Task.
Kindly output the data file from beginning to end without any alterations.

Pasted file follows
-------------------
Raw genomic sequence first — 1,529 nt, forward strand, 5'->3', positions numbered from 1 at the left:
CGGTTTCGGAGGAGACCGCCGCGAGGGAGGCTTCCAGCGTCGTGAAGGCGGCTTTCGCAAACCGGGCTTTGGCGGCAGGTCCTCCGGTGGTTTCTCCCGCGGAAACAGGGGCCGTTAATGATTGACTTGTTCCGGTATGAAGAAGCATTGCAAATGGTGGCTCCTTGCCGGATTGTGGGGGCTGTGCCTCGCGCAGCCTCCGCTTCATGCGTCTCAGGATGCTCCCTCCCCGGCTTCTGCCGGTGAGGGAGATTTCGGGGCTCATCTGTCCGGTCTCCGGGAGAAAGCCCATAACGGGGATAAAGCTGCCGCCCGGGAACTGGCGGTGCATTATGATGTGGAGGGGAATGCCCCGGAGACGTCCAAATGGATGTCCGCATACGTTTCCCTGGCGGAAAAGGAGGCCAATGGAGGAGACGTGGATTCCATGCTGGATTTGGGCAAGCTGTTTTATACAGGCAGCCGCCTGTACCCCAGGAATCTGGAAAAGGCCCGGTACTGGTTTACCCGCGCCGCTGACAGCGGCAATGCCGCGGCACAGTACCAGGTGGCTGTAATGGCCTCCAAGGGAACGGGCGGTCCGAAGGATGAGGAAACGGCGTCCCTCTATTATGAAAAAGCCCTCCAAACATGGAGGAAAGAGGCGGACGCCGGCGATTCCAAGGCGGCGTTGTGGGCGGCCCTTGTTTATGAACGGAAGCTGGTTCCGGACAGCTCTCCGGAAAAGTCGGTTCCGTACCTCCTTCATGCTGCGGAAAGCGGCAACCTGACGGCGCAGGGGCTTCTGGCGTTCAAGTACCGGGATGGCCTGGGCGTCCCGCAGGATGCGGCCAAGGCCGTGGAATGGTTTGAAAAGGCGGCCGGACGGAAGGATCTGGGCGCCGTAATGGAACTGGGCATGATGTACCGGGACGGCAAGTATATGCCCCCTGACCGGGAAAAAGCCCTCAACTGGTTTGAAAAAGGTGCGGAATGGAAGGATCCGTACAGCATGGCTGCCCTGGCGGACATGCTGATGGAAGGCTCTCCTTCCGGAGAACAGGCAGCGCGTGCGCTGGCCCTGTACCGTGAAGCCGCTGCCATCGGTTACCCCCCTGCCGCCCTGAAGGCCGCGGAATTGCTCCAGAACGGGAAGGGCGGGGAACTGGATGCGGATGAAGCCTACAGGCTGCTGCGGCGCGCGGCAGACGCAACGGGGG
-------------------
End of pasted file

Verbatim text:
Raw genomic sequence first — 1,529 nt, forward strand, 5'->3', positions numbered from 1 at the left:
CGGTTTCGGAGGAGACCGCCGCGAGGGAGGCTTCCAGCGTCGTGAAGGCGGCTTTCGCAAACCGGGCTTTGGCGGCAGGTCCTCCGGTGGTTTCTCCCGCGGAAACAGGGGCCGTTAATGATTGACTTGTTCCGGTATGAAGAAGCATTGCAAATGGTGGCTCCTTGCCGGATTGTGGGGGCTGTGCCTCGCGCAGCCTCCGCTTCATGCGTCTCAGGATGCTCCCTCCCCGGCTTCTGCCGGTGAGGGAGATTTCGGGGCTCATCTGTCCGGTCTCCGGGAGAAAGCCCATAACGGGGATAAAGCTGCCGCCCGGGAACTGGCGGTGCATTATGATGTGGAGGGGAATGCCCCGGAGACGTCCAAATGGATGTCCGCATACGTTTCCCTGGCGGAAAAGGAGGCCAATGGAGGAGACGTGGATTCCATGCTGGATTTGGGCAAGCTGTTTTATACAGGCAGCCGCCTGTACCCCAGGAATCTGGAAAAGGCCCGGTACTGGTTTACCCGCGCCGCTGACAGCGGCAATGCCGCGGCACAGTACCAGGTGGCTGTAATGGCCTCCAAGGGAACGGGCGGTCCGAAGGATGAGGAAACGGCGTCCCTCTATTATGAAAAAGCCCTCCAAACATGGAGGAAAGAGGCGGACGCCGGCGATTCCAAGGCGGCGTTGTGGGCGGCCCTTGTTTATGAACGGAAGCTGGTTCCGGACAGCTCTCCGGAAAAGTCGGTTCCGTACCTCCTTCATGCTGCGGAAAGCGGCAACCTGACGGCGCAGGGGCTTCTGGCGTTCAAGTACCGGGATGGCCTGGGCGTCCCGCAGGATGCGGCCAAGGCCGTGGAATGGTTTGAAAAGGCGGCCGGACGGAAGGATCTGGGCGCCGTAATGGAACTGGGCATGATGTACCGGGACGGCAAGTATATGCCCCCTGACCGGGAAAAAGCCCTCAACTGGTTTGAAAAAGGTGCGGAATGGAAGGATCCGTACAGCATGGCTGCCCTGGCGGACATGCTGATGGAAGGCTCTCCTTCCGGAGAACAGGCAGCGCGTGCGCTGGCCCTGTACCGTGAAGCCGCTGCCATCGGTTACCCCCCTGCCGCCCTGAAGGCCGCGGAATTGCTCCAGAACGGGAAGGGCGGGGAACTGGATGCGGATGAAGCCTACAGGCTGCTGCGGCGCGCGGCAGACGCAACGGGGG